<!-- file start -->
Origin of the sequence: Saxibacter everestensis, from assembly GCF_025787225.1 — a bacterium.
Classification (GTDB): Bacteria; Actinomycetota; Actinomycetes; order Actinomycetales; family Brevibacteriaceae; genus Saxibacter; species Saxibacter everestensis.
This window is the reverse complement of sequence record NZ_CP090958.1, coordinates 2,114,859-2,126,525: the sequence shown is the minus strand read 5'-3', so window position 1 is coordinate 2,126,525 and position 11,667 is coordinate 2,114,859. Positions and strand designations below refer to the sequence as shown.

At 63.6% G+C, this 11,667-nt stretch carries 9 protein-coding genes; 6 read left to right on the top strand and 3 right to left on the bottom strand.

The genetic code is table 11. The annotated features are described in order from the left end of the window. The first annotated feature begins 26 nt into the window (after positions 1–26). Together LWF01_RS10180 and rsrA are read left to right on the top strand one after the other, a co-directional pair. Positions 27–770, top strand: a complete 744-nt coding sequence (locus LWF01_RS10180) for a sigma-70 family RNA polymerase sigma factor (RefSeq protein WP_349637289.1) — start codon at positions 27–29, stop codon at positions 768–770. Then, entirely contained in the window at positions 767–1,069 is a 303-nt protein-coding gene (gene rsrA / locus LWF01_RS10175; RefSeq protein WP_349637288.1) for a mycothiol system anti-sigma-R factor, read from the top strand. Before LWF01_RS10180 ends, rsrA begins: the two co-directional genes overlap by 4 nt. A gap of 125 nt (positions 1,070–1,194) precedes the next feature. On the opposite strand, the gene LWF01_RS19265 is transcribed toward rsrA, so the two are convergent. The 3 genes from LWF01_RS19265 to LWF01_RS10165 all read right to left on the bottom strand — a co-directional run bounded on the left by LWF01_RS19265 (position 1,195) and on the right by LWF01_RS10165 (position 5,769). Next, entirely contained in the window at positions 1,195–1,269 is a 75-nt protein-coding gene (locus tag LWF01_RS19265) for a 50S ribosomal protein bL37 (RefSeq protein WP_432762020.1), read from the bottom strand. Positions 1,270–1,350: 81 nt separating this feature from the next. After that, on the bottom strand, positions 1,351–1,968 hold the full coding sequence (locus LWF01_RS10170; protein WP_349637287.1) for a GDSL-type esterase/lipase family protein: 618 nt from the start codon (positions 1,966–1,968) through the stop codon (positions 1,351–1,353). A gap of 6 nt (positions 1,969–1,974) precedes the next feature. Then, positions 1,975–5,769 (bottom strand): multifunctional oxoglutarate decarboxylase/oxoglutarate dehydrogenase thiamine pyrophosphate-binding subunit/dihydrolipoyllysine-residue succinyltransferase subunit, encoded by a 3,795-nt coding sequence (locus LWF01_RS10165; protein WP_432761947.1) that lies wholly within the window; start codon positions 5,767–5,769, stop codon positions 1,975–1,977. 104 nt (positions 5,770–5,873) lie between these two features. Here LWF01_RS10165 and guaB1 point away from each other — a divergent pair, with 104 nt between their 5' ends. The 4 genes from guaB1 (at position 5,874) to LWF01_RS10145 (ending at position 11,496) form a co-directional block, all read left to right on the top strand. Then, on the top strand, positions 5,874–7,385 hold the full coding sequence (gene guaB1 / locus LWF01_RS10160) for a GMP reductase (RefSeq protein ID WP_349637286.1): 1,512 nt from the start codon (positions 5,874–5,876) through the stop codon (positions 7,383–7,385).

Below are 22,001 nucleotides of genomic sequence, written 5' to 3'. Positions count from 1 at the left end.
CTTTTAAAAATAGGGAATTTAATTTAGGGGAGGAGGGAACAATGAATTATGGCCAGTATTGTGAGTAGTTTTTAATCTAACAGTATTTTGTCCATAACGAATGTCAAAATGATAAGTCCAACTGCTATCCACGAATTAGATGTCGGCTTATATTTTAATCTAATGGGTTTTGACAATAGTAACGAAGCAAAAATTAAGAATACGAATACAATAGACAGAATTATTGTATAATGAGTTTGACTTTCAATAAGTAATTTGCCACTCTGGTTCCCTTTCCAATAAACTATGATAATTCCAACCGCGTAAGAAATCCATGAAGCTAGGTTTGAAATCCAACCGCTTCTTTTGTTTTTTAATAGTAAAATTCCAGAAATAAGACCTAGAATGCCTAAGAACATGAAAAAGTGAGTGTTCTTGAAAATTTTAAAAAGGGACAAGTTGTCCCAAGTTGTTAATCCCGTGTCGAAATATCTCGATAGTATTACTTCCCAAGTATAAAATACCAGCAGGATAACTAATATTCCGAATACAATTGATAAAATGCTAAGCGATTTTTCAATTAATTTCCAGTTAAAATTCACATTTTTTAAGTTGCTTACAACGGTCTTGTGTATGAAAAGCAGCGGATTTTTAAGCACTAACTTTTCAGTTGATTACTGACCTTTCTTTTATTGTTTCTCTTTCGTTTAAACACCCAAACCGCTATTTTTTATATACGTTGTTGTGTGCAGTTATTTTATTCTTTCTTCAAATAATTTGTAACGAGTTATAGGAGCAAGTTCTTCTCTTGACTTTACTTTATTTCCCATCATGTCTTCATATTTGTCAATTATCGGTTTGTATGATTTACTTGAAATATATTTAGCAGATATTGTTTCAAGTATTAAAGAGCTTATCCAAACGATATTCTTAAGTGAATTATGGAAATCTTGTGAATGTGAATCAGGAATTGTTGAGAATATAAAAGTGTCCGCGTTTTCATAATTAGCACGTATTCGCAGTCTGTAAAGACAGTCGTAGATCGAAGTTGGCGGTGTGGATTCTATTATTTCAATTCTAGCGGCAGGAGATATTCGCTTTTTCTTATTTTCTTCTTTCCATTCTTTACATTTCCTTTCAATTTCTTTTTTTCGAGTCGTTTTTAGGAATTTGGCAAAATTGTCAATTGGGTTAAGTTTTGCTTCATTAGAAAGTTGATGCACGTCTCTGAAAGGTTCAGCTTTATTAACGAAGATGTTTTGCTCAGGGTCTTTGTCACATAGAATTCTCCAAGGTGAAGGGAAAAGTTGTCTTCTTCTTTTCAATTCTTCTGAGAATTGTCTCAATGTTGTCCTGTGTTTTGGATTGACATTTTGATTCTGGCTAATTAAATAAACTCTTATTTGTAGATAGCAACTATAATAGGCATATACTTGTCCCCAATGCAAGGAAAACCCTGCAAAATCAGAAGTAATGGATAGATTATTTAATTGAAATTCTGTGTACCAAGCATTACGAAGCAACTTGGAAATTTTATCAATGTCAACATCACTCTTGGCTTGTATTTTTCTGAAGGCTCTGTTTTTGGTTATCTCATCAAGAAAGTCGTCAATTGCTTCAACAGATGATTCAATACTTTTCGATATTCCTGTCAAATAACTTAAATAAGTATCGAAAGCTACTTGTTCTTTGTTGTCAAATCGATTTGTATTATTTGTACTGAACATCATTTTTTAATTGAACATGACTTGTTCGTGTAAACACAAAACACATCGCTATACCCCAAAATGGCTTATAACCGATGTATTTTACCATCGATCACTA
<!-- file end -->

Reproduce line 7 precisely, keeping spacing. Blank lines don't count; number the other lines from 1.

CTTTTAAAAATAGGGAATTTAATTTAGGGGAGGAGGGAACAATGAATTATGGCCAGTATTGTGAGTAGTTTTTAATCTAACAGTATTTTGTCCATAACGAATGTCAAAATGATAAGTCCAACTGCTATCCACGAATTAGATGTCGGCTTATATTTTAATCTAATGGGTTTTGACAATAGTAACGAAGCAAAAATTAAGAATACGAATACAATAGACAGAATTATTGTATAATGAGTTTGACTTTCAATAAGTAATTTGCCACTCTGGTTCCCTTTCCAATAAACTATGATAATTCCAACCGCGTAAGAAATCCATGAAGCTAGGTTTGAAATCCAACCGCTTCTTTTGTTTTTTAATAGTAAAATTCCAGAAATAAGACCTAGAATGCCTAAGAACATGAAAAAGTGAGTGTTCTTGAAAATTTTAAAAAGGGACAAGTTGTCCCAAGTTGTTAATCCCGTGTCGAAATATCTCGATAGTATTACTTCCCAAGTATAAAATACCAGCAGGATAACTAATATTCCGAATACAATTGATAAAATGCTAAGCGATTTTTCAATTAATTTCCAGTTAAAATTCACATTTTTTAAGTTGCTTACAACGGTCTTGTGTATGAAAAGCAGCGGATTTTTAAGCACTAACTTTTCAGTTGATTACTGACCTTTCTTTTATTGTTTCTCTTTCGTTTAAACACCCAAACCGCTATTTTTTATATACGTTGTTGTGTGCAGTTATTTTATTCTTTCTTCAAATAATTTGTAACGAGTTATAGGAGCAAGTTCTTCTCTTGACTTTACTTTATTTCCCATCATGTCTTCATATTTGTCAATTATCGGTTTGTATGATTTACTTGAAATATATTTAGCAGATATTGTTTCAAGTATTAAAGAGCTTATCCAAACGATATTCTTAAGTGAATTATGGAAATCTTGTGAATGTGAATCAGGAATTGTTGAGAATATAAAAGTGTCCGCGTTTTCATAATTAGCACGTATTCGCAGTCTGTAAAGACAGTCGTAGATCGAAGTTGGCGGTGTGGATTCTATTATTTCAATTCTAGCGGCAGGAGATATTCGCTTTTTCTTATTTTCTTCTTTCCATTCTTTACATTTCCTTTCAATTTCTTTTTTTCGAGTCGTTTTTAGGAATTTGGCAAAATTGTCAATTGGGTTAAGTTTTGCTTCATTAGAAAGTTGATGCACGTCTCTGAAAGGTTCAGCTTTATTAACGAAGATGTTTTGCTCAGGGTCTTTGTCACATAGAATTCTCCAAGGTGAAGGGAAAAGTTGTCTTCTTCTTTTCAATTCTTCTGAGAATTGTCTCAATGTTGTCCTGTGTTTTGGATTGACATTTTGATTCTGGCTAATTAAATAAACTCTTATTTGTAGATAGCAACTATAATAGGCATATACTTGTCCCCAATGCAAGGAAAACCCTGCAAAATCAGAAGTAATGGATAGATTATTTAATTGAAATTCTGTGTACCAAGCATTACGAAGCAACTTGGAAATTTTATCAATGTCAACATCACTCTTGGCTTGTATTTTTCTGAAGGCTCTGTTTTTGGTTATCTCATCAAGAAAGTCGTCAATTGCTTCAACAGATGATTCAATACTTTTCGATATTCCTGTCAAATAACTTAAATAAGTATCGAAAGCTACTTGTTCTTTGTTGTCAAATCGATTTGTATTATTTGTACTGAACATCATTTTTTAATTGAACATGACTTGTTCGTGTAAACACAAAACACATCGCTATACCCCAAAATGGCTTATAACCGATGTATTTTACCATCGATCACTA